luckily remain inside the building at all times. Due to
this, the marble statues require little active
preservation and are primarily only need dusting. The
plaster casts, however, require more effort as high
relative humidity of the environment can harm the work
because the plaster itself is water-soluble.
4
Dust

4
Caring for Plaster, Victoria and Albert Museum, http://www.vam.ac.uk/content/articles/c/caring-for-plaster/.
The collection room holds several of Neys busts, as
well as furniture and archival materials.
The collection room also holds two
large metal cabinets.
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gathered on the plaster busts can be corrosive and can give way to mold under humid
conditions.
5
The pedestals several busts are on, most of which were originally Neys, are
similarly sensitive to high, low, or changing humidity. In December 2012, the European Room
received a leak, increasing the humidity in the
room. A conservator from the HRC inspected a
hollow plaster bust in the room and discovered
that it had absorbed a large amount of moisture.
While it was decided the bust was not in need of
immediate care, humidity and water damage is of
concern at the museum, especially because it
does not currently have a reliable
dehumidification system.
Space is limited at the Ney Museum and the
collection not on exhibition is stored to the
basement, which also houses the staffs office,
small kitchen area, and storage. Various furniture
pieces are located in the basement that cannot fit
elsewhere and on which the museums books
are stacked. The small room called the Collection
Room holds several busts, studies, framed
artwork, furniture, two large cabinets for
artifacts, and a metal four-shelf unit with multiple
archival boxes containing artifacts. The next room
is used for storage and contains old or broken
projectors, as well as media like slides, VHS, and
cassette tapes. In addition, this room has Neys
large clay bin with dried clay and old visitor logs, in addition to the museums vertical HVAC unit
installed in 2005. Museum staff plans to create an office in a building on the property currently
used for storage, relieving some of the main buildings storage problems.
The condition of the photos and archives, located in the basement with the office, is another
area of concern. These items are currently in a large four- drawer file cabinet with little support
except other documents. Several folders the items are organized in are not the acid-free


5
Aurelia Badde, Dusts on Busts, Northumbria University, http://www.klassik-stiftung.de/uploads/
tx_lombkswdigitaldocs/Badde_Dusts_on_Busts.pdf.
Photos and archival materials are stored in a
metal filing cabinet and are in need of more
structure and stability.
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archival standard and one drawer contains bowed folders lying on top of each other. Museum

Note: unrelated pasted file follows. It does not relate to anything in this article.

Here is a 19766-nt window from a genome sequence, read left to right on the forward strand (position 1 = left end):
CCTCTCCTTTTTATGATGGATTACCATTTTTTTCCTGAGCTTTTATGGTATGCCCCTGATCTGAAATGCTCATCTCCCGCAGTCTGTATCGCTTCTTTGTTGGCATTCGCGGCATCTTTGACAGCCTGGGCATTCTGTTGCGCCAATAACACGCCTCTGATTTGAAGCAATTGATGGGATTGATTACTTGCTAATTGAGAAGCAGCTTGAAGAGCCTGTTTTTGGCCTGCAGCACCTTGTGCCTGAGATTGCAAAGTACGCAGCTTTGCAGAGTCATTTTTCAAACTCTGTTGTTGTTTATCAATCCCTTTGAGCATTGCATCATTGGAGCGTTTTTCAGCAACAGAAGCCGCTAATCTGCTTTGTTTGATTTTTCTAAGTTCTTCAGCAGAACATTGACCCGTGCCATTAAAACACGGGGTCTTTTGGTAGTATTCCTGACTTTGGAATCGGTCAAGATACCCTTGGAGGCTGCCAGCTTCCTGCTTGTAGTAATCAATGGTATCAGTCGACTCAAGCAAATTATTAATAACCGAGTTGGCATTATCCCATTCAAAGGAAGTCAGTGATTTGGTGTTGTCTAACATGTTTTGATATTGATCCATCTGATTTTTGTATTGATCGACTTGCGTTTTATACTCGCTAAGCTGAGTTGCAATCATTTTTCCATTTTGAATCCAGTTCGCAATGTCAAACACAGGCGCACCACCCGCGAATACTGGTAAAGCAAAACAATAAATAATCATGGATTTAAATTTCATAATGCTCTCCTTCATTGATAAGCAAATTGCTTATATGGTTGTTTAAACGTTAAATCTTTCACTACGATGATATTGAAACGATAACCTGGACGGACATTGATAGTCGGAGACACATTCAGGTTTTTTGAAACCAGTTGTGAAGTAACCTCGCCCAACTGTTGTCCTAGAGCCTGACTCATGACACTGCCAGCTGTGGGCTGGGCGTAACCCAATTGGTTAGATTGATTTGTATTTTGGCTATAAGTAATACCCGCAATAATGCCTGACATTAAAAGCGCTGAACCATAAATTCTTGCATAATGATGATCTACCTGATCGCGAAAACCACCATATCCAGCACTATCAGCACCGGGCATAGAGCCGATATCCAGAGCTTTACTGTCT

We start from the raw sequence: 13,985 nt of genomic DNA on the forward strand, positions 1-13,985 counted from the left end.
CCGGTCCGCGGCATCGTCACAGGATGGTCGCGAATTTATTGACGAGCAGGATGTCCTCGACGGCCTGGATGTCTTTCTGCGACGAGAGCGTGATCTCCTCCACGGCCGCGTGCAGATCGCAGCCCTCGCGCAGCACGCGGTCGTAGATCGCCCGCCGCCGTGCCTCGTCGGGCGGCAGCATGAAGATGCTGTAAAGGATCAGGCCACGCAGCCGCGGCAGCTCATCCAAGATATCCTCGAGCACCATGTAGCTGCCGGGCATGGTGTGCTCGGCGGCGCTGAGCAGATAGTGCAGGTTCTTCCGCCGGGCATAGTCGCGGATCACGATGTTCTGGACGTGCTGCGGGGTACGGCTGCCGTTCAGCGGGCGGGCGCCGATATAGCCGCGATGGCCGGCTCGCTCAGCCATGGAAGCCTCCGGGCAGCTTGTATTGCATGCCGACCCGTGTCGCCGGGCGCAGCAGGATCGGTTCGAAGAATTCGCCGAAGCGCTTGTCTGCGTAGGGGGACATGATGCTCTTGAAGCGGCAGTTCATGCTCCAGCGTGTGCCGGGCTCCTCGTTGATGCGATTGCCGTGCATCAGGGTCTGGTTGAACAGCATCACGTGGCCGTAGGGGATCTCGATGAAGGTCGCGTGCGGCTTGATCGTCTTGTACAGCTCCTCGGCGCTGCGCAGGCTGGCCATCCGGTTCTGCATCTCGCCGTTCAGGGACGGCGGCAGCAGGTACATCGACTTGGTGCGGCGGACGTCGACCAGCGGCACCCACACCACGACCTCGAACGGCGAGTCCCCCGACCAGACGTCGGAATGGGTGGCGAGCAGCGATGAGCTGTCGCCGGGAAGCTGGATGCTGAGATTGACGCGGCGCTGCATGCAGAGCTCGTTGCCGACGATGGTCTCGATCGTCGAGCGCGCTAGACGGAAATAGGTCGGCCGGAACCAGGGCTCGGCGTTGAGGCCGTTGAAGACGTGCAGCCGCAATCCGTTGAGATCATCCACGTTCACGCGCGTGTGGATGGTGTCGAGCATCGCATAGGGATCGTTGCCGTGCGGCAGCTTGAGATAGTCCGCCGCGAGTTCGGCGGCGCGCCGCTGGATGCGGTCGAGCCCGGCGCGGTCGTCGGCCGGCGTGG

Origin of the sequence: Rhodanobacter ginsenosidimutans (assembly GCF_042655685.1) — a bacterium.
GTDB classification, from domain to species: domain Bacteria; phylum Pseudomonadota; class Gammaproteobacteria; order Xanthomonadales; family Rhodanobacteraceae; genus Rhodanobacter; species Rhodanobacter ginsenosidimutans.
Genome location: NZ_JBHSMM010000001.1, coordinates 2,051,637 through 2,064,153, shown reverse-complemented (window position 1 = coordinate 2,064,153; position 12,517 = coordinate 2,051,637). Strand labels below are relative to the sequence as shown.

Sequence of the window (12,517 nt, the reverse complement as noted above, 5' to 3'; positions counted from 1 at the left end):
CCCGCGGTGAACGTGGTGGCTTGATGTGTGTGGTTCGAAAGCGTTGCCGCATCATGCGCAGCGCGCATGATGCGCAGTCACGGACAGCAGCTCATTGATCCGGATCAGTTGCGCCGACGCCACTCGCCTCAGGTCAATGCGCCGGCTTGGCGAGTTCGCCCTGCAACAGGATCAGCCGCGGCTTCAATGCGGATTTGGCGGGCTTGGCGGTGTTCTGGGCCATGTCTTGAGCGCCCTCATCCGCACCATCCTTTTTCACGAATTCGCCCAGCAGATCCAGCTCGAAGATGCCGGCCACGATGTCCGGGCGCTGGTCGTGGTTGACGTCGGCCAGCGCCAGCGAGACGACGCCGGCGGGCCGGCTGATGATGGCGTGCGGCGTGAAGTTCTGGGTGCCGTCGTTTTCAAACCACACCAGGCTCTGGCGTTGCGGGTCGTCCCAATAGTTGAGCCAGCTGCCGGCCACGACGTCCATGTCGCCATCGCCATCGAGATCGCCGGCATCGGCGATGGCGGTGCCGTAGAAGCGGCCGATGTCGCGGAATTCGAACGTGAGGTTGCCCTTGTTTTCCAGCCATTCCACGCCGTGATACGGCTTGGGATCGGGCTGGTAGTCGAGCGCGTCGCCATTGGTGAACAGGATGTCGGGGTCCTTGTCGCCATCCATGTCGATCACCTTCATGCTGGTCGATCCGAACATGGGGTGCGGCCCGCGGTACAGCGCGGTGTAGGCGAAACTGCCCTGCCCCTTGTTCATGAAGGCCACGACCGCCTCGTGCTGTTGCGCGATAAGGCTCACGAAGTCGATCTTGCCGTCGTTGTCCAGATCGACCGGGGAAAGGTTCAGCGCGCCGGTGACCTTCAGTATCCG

staff plans to remedy this by placing the documents in archival sleeves soon. The museums
books, few of whom are cataloged, are stacked on top of each other in the entryway to the
basement. Most of these books are not archival and are low priority to the museum, although
plans to catalog them are in place.
Quick conservation of the items owned by
the HRC is limited because the museum
must get permission prior any conservation
efforts, treatments or hanging, as seen
with the European Room leak last year.
Despite this difficulty, a colleague with
many years of conservation experience
who works at the OHenry, Susanna
Dickinson, and Austin Fire Department
Museums is able to assist in many
conservation and preservation issues. The
museum has recently taken on a new
collections manager with experience in
basic conservation and care of archival
objects and has recently received archival supplies from Gaylord, a library and archives supply
company. Acid-free and low pH folders, boxes, and tissue paper will be used for updating the
archival materials storage. Other items like gloves, Polyethylene foam and envelopes, cleaners,
cotton tape, Polyester film, and archival adhesives will aid in the museums care of the
collection and exhibits.
Recommendations
Museum staff should utilize these Gaylord archive supplies, especially for the photos and
archives. The items from Gaylord are well thought out, but in addition, it may be beneficial for
the staff to order flip-top document cases for added support of the photos and archival
materials. These boxes may fit in the file cabinet the photos and documents already inhabit and
therefore would not take up any extra space. If this is carried out, these materials will be
supported, protected, and have a longer life.
Similarly, the books in the museum should be placed on proper shelving and made to stand
upright with support. It would be advantageous for staff to continue to carry out the research
Books are stored in the basement and stacked on top
of each other.
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and organization needed to catalog and update their documentation, especially if they intend
to digitize their records. Finally, the museum should continue their interaction with HRC staff in
the conservation of Neys art, establishing formalized standards for its care.
Reformatting
Museum staff has employed an intern in the recent past to digitize photographs and plan to
continue the project. They also plan to scan collection records in order to facilitate their
organization and upload them into their PastPerfect database, which can then be used by
researchers. The audio and VHS tapes may also be digitized in the future, although this is a low
priority. These reformatting steps will broaden the publics access to the museums collection